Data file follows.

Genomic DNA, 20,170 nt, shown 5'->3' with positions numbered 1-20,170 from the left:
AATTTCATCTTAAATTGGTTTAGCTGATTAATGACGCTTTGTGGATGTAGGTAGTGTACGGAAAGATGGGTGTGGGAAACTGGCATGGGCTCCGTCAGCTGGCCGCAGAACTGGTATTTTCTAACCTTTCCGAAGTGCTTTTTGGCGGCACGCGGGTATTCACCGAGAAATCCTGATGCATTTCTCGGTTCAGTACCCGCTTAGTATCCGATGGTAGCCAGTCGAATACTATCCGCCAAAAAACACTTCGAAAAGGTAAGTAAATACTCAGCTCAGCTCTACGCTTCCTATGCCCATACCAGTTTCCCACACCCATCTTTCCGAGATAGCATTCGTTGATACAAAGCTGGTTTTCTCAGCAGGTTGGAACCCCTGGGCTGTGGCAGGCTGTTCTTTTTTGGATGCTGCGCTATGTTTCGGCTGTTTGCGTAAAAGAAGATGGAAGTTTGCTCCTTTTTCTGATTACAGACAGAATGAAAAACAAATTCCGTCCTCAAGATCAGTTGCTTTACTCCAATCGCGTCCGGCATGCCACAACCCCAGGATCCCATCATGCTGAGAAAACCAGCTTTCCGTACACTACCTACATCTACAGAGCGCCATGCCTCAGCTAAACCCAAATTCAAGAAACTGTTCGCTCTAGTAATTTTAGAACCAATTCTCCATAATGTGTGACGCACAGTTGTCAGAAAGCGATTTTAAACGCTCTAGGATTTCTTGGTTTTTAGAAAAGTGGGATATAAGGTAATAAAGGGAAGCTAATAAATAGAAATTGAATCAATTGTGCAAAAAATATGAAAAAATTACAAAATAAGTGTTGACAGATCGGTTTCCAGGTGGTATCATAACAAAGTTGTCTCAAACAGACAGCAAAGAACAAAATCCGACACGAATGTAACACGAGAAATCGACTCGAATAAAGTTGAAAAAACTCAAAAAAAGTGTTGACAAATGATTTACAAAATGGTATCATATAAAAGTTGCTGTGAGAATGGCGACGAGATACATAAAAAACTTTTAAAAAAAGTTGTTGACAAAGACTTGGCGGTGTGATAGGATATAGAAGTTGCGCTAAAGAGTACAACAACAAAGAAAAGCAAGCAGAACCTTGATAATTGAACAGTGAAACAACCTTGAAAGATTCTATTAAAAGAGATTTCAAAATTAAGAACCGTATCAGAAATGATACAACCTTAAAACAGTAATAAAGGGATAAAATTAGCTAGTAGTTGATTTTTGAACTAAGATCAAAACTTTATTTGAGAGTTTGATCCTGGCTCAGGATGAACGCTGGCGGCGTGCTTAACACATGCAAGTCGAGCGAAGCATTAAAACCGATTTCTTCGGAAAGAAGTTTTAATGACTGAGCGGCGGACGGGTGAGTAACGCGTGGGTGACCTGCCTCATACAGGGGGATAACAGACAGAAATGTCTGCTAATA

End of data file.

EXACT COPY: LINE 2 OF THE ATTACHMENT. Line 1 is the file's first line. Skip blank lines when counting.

AATTTCATCTTAAATTGGTTTAGCTGATTAATGACGCTTTGTGGATGTAGGTAGTGTACGGAAAGATGGGTGTGGGAAACTGGCATGGGCTCCGTCAGCTGGCCGCAGAACTGGTATTTTCTAACCTTTCCGAAGTGCTTTTTGGCGGCACGCGGGTATTCACCGAGAAATCCTGATGCATTTCTCGGTTCAGTACCCGCTTAGTATCCGATGGTAGCCAGTCGAATACTATCCGCCAAAAAACACTTCGAAAAGGTAAGTAAATACTCAGCTCAGCTCTACGCTTCCTATGCCCATACCAGTTTCCCACACCCATCTTTCCGAGATAGCATTCGTTGATACAAAGCTGGTTTTCTCAGCAGGTTGGAACCCCTGGGCTGTGGCAGGCTGTTCTTTTTTGGATGCTGCGCTATGTTTCGGCTGTTTGCGTAAAAGAAGATGGAAGTTTGCTCCTTTTTCTGATTACAGACAGAATGAAAAACAAATTCCGTCCTCAAGATCAGTTGCTTTACTCCAATCGCGTCCGGCATGCCACAACCCCAGGATCCCATCATGCTGAGAAAACCAGCTTTCCGTACACTACCTACATCTACAGAGCGCCATGCCTCAGCTAAACCCAAATTCAAGAAACTGTTCGCTCTAGTAATTTTAGAACCAATTCTCCATAATGTGTGACGCACAGTTGTCAGAAAGCGATTTTAAACGCTCTAGGATTTCTTGGTTTTTAGAAAAGTGGGATATAAGGTAATAAAGGGAAGCTAATAAATAGAAATTGAATCAATTGTGCAAAAAATATGAAAAAATTACAAAATAAGTGTTGACAGATCGGTTTCCAGGTGGTATCATAACAAAGTTGTCTCAAACAGACAGCAAAGAACAAAATCCGACACGAATGTAACACGAGAAATCGACTCGAATAAAGTTGAAAAAACTCAAAAAAAGTGTTGACAAATGATTTACAAAATGGTATCATATAAAAGTTGCTGTGAGAATGGCGACGAGATACATAAAAAACTTTTAAAAAAAGTTGTTGACAAAGACTTGGCGGTGTGATAGGATATAGAAGTTGCGCTAAAGAGTACAACAACAAAGAAAAGCAAGCAGAACCTTGATAATTGAACAGTGAAACAACCTTGAAAGATTCTATTAAAAGAGATTTCAAAATTAAGAACCGTATCAGAAATGATACAACCTTAAAACAGTAATAAAGGGATAAAATTAGCTAGTAGTTGATTTTTGAACTAAGATCAAAACTTTATTTGAGAGTTTGATCCTGGCTCAGGATGAACGCTGGCGGCGTGCTTAACACATGCAAGTCGAGCGAAGCATTAAAACCGATTTCTTCGGAAAGAAGTTTTAATGACTGAGCGGCGGACGGGTGAGTAACGCGTGGGTGACCTGCCTCATACAGGGGGATAACAGACAGAAATGTCTGCTAATA